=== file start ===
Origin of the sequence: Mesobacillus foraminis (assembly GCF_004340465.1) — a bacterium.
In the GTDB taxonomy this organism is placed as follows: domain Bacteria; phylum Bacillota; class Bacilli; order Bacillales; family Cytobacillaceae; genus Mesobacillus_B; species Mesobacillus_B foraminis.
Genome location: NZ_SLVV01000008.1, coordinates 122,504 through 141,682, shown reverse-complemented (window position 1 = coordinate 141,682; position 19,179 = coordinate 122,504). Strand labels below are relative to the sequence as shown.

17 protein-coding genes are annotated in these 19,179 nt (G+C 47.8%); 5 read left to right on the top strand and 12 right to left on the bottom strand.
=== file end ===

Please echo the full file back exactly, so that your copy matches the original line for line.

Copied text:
Origin of the sequence: Mesobacillus foraminis (assembly GCF_004340465.1) — a bacterium.
In the GTDB taxonomy this organism is placed as follows: domain Bacteria; phylum Bacillota; class Bacilli; order Bacillales; family Cytobacillaceae; genus Mesobacillus_B; species Mesobacillus_B foraminis.
Genome location: NZ_SLVV01000008.1, coordinates 122,504 through 141,682, shown reverse-complemented (window position 1 = coordinate 141,682; position 19,179 = coordinate 122,504). Strand labels below are relative to the sequence as shown.

17 protein-coding genes are annotated in these 19,179 nt (G+C 47.8%); 5 read left to right on the top strand and 12 right to left on the bottom strand.